The hearings centered mostly on the Mitchell Report and its findings. After wading through all the words of encouragement and gratitude by the Congressmen towards former Senator Mitchell we really got down to the questions that everyone wanted to hear. Did former Senator Mitchell feel as if he got the amount of support and help he needed to find out the size of the problem of performance enhancing substance usage? It was no surprise to hear George Mitchell lament that he did not receive the cooperation that would have quantitatively defined the depth of usage. With the exception of a few current players such as Jason Giambi that were coerced into talking with Senator Mitchell most players through the player’s union declined the opportunity to speak. From a fan’s perspective this gives the impression that the players have a lot that they are still hiding eroding what little credibility they did have on the subject. That is not to say that I believe the players are the only ones to blame for this mess. I believe both sides share equally in allowing this mess to occur. From the sheer number of players who were identified just from two sources it is evident that the use of performance enhancing substances was rampant and I am not completely satisfied that the problem doesn’t still exist. Although the penalties are much stiffer now, the rewards still seem to outweigh the consequences if you are caught. Drug testing and the type of testing is just inadequate to suggest that players have not just changed to a different type of substance that is less likely to be identified with the current testing methods.

The most interesting part of these Congressional hearings occurred during the questioning by Representative John F. Tierney from Massachusetts. Representative Tierney had obviously done his homework and wanted to utilize his time wisely when talking to those responsible for Major League Baseball. Mr. Tierney questioned why baseball had substantially increased the number therapeutic-use exemptions for attention deficit disorder from 28 in 2006 to 102 in 2007. There are many within the medical community who believe the greatest benefits to amphetamine use are to increase concentration. The implication is that Major League Baseball may be masking an amphetamine problem or covering it up by providing exceptions where possible. Mr. Tierney put both commissioner Bud Selig and player representative Donald Fehr on the spot asking why the sudden increase and how these exceptions were being justified. Neither Selig or Fehr had valid answers in my opinion which again leads the fans to question exactly how willing baseball is to police itself when it comes to performance enhancing substances. While I am sure no one wants to give up power, it would seem that the only way to ensure that baseball is actually becoming cleaner is to institute a third-party organization responsible for testing the players. This should not be a baseball specific recommendation though. All major sports would benefit from an objective third-party leading this effort. What was most interesting about this line of questioning was that nowhere in the 311 page Mitchell Report is there a mention of therapeutic use exceptions so we have no way of knowing how pervasive their use is. This I think will be the next front that the media should begin to look into so that we can try and reduce this potential loophole.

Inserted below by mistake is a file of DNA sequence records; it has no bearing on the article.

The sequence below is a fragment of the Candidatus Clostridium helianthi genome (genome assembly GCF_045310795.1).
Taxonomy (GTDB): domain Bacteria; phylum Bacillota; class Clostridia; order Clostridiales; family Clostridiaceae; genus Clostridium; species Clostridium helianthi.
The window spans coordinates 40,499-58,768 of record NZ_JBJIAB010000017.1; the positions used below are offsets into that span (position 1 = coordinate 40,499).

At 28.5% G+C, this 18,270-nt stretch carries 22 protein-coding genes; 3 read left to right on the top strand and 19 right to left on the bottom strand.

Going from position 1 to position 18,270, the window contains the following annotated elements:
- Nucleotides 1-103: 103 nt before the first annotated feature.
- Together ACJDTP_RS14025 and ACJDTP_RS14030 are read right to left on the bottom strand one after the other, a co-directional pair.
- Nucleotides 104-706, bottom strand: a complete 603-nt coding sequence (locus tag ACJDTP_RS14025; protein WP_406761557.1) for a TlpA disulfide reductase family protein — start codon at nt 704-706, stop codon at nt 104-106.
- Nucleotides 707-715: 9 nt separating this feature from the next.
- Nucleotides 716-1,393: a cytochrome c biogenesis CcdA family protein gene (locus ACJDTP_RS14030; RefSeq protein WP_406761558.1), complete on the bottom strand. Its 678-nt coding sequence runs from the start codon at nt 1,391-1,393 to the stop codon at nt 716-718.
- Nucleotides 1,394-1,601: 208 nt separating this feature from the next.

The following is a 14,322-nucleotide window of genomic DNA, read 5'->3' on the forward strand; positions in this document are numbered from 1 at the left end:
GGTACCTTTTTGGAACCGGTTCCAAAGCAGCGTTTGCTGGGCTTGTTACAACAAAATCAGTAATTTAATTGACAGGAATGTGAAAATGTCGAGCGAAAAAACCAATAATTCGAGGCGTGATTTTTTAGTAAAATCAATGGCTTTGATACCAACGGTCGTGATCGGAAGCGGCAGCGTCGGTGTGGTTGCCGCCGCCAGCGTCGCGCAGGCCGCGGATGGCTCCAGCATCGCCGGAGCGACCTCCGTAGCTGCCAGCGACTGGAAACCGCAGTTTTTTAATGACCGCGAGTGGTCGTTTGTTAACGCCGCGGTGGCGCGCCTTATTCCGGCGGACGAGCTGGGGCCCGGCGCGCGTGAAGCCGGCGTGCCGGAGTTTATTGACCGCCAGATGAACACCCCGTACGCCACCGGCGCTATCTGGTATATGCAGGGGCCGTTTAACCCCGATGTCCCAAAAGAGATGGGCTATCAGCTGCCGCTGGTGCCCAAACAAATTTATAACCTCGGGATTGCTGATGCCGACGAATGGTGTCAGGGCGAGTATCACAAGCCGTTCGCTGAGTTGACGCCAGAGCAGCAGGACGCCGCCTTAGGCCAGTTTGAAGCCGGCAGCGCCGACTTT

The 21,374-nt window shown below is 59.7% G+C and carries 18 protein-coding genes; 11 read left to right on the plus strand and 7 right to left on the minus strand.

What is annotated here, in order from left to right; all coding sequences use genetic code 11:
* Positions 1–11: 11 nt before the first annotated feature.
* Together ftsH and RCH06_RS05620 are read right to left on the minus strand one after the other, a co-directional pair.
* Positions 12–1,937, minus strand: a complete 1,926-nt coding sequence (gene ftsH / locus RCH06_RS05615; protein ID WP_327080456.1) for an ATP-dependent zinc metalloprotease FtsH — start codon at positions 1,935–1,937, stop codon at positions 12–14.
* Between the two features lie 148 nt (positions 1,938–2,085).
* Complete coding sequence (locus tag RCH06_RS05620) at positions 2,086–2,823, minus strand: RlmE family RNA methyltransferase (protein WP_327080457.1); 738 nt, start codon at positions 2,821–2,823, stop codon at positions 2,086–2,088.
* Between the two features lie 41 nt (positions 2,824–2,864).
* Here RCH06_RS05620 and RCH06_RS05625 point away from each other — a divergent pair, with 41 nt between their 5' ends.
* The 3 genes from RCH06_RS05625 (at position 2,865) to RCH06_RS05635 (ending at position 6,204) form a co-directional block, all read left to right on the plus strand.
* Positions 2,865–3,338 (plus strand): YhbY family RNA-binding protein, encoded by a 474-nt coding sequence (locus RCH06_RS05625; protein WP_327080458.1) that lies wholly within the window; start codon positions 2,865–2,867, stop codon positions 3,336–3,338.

Overall the Congressional hearings made for some interesting television. I hope that Donald Fehr and Bud Selig came away with an understanding of how important baseball fans feel this subject is. This is not something that anyone takes lightly and baseball is still reeling from this problem with no one feeling that the problem is yet fully identified or dealt with in an appropriate manner. This is not a subject that will be gone with a few more penalties or the institution of another test. There appears to still be a culture within baseball that suggests drug use is still a problem and condoned by many as a way to stay competitive.